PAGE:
After you have completed your drama course the auditioning process continues. Although, hopefully, part of your acting life will be spent working in films and television, it should be stressed that the most successful actors and actresses are generally those who have had a good drama school training and/or theatre experience.
Of course there are exceptions to this. Models have been given leads in films and recently a casting director interviewed in a magazine described how she had discovered a marvellous looking young man outside a coffee house and asked him if he would be interested in playing the lead in a film she was casting.
However, if you have had a solid stage training, have worked on your voice and movement, and had the opportunity of developing various characters and learning to play opposite other actors without falling over the furniture, you stand a better chance of gaining professional employment and staying in the ‘business’.
Even from a practical point of view, at the end of your drama school training you will be performing in front of agents and casting directors in your final productions, and stand a chance of being selected for representation or given the opportunity of auditioning for a professional theatre company. Offers of film or television work usually come because someone has seen you performing on stage in the first place. Very few film and television directors are going to take a risk on casting a young actor or actress, even in a small part, with no experience whatsoever – and the easiest way to gain this experience is via drama school and/or the theatre. ‘Getting a start’ can be a major problem, but by now you should have a fairly wide range of audition speeches, gathered together over your two or three years as a student.
A film director looks for a much smaller-scale performance, and very often you won’t even be considered unless you are very near to, or ‘are’, the character he is looking for. At a first interview you may be asked to ‘read’ and then perhaps ‘read’ again on video. The director will usually ask an actor to do ‘less’ not ‘more’, and sometimes it can be difficult to adjust to this if you have been working consistently in the theatre giving a much broader performance i.e. using more voice, more movement and bigger gestures. If you are called back, try to learn the lines so that you don’t have to keep looking down at the script, or better still, not look at it at all. As you get closer to getting the part, watch that you don’t tense up. Relaxation now becomes of prime importance. Enjoy playing the scene and forget how much you want the part – keep it loose and relaxed.
You will more than likely be expected to ‘read’ at a television audition, unless the director and casting director already know your work. As with films, you are mostly required to scale down your performance. Don’t be hurried into a reading. Ask if you can have at least a minute to look through the part. Very often you will be given a script to take away and study and come back again a few days later. Here again, suitability counts more than capability, and you are sometimes only cast because you come from that area or part of the world where the action is set. This is particularly so with documentaries, dramatisations of crime, reports, etc.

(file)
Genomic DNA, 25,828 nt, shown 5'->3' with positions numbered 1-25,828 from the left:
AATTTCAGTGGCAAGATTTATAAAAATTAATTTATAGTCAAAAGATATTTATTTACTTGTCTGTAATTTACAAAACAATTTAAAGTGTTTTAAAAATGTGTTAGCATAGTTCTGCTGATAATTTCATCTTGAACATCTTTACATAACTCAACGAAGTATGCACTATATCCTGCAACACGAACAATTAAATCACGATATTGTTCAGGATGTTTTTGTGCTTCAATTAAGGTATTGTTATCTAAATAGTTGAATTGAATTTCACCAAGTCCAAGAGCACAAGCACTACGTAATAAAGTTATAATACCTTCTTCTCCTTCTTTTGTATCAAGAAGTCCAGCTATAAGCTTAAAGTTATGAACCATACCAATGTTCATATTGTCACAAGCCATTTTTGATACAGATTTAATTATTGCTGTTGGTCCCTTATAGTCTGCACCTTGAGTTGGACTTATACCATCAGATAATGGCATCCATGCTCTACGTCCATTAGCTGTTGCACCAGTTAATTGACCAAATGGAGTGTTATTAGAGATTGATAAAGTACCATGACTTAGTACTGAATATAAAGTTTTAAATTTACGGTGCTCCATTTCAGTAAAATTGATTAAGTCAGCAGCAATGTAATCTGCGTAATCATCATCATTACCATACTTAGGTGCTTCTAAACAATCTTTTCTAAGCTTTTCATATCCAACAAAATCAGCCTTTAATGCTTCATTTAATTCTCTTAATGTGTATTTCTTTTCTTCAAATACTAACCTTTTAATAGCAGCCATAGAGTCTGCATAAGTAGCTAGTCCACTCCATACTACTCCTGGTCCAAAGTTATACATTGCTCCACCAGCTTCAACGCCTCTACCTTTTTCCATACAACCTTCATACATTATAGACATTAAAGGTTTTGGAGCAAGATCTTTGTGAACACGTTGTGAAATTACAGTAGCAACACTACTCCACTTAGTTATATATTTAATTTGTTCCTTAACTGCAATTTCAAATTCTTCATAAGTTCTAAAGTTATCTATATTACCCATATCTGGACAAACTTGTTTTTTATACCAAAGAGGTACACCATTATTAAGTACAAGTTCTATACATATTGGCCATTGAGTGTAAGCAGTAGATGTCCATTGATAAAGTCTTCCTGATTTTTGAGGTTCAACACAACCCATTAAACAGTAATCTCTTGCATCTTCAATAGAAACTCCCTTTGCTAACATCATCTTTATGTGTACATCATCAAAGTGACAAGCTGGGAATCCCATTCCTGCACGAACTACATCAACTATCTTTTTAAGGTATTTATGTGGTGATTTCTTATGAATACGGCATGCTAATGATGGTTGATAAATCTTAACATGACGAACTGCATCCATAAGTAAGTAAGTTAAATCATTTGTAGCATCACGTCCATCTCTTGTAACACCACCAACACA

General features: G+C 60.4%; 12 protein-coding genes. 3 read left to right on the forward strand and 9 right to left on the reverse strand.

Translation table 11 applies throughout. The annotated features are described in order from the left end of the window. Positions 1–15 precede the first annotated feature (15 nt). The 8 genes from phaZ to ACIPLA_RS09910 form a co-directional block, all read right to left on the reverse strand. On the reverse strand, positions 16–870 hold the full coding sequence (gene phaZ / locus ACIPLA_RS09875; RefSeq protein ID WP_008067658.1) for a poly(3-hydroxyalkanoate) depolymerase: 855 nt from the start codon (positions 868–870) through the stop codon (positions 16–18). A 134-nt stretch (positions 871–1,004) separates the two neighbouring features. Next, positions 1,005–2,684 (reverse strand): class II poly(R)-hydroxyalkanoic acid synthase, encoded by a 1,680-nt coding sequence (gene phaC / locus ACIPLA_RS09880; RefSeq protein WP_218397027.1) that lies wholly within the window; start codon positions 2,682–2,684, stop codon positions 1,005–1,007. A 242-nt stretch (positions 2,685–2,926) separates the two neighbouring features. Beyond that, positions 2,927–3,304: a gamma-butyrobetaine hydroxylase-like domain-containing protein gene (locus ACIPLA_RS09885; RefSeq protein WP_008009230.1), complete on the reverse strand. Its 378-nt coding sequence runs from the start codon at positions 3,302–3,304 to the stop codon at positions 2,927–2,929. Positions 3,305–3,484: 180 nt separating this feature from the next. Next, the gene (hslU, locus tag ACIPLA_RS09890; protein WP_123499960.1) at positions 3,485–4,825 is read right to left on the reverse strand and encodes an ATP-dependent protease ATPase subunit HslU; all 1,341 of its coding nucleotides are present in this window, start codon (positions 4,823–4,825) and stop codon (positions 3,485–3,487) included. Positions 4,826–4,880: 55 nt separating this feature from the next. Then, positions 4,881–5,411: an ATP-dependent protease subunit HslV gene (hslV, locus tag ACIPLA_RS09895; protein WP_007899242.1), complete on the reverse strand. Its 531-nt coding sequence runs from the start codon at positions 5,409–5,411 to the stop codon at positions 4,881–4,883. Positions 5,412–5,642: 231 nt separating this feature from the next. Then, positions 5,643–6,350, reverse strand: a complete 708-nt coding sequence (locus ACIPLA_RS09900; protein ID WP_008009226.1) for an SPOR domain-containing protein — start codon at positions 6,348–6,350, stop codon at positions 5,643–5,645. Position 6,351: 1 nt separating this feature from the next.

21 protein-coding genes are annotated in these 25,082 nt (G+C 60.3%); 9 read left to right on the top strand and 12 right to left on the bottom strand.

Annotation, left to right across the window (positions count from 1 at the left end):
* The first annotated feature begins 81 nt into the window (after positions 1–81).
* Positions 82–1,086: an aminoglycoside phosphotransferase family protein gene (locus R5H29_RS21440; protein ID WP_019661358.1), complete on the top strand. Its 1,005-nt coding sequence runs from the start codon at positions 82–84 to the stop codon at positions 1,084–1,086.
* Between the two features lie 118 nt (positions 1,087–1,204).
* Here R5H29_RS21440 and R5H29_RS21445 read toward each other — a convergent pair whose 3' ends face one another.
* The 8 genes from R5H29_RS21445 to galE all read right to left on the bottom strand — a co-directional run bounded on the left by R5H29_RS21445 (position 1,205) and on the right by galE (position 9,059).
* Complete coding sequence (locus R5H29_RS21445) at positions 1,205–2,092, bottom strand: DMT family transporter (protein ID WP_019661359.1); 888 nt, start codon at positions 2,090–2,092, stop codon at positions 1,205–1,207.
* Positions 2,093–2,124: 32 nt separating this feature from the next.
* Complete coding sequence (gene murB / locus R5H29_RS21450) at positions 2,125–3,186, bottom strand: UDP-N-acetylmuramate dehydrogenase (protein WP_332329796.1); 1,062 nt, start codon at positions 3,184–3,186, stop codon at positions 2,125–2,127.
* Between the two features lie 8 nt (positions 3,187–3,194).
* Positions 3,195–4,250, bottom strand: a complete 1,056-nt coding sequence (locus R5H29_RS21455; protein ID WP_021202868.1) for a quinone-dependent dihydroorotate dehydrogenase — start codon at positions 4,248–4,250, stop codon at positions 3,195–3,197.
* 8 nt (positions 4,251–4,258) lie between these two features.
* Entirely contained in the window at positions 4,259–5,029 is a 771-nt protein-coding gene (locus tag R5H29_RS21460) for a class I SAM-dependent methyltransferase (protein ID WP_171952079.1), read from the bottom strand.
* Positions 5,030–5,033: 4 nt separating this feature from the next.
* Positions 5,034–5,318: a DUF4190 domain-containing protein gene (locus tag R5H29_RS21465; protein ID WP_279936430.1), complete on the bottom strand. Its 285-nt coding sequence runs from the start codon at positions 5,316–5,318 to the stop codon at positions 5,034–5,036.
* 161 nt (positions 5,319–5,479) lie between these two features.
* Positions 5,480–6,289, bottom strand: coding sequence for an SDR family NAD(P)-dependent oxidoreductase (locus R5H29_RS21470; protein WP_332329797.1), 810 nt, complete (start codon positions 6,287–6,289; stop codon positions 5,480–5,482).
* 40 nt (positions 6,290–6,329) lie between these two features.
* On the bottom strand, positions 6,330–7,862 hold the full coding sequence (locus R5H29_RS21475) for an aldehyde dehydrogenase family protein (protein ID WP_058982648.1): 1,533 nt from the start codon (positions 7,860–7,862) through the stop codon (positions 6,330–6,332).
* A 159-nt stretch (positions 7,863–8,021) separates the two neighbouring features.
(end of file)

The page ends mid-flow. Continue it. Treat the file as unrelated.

It has been said that the success rate for ‘Commercial Auditions’ is about one in 20. Advertisers like to have lots of actors to choose from, so it’s as well to bear this in mind and not be too down-hearted if you don’t come away with the job! When you arrive for your appointment you will most likely be handed a script or story line and asked to study it in the waiting room until called. If you have lines to say, try to familiarise yourself with them as much as possible. You will almost certainly be videoed, and remember your face is important – not the top of your head.
These auditions can be a bizarre experience. Some years ago a friend of mine was ‘put up’ for an egg commercial. She was shown into a large boardroom with a long polished table, around which sat the production team and the advertisers. There was a pair of flippers on the table and she was asked to put these on and jump around the room saying, ‘I’m an egg chick. Eggs are cheap this week.’ Yes, actors have to be prepared for anything!
For commercial recordings and voice-overs, either on television or radio, you will be asked to ‘read’ – sometimes in an office, or in a small sound studio in front of a microphone. It may be for a specific job, or a general audition where your tape is then filed for future reference and played through when the company are looking for a particular voice for a particular production.
If you are auditioning for BBC Radio Drama, you are required to present two, preferably contrasting, speeches of about a minute each. Auditions are always held in a studio in front of a microphone, with either one or two drama producers listening to you in the sound box. You will be given approximately five minutes on tape and should use some of this time to give short examples of accents and dialects in order to show your versatility, although this is not obligatory. These have to be good; if you slip up on an accent on radio, it can be so horribly obvious.
From Actresses' Audition Speeches, Second Edition, Methuen Drama (Bloomsbury)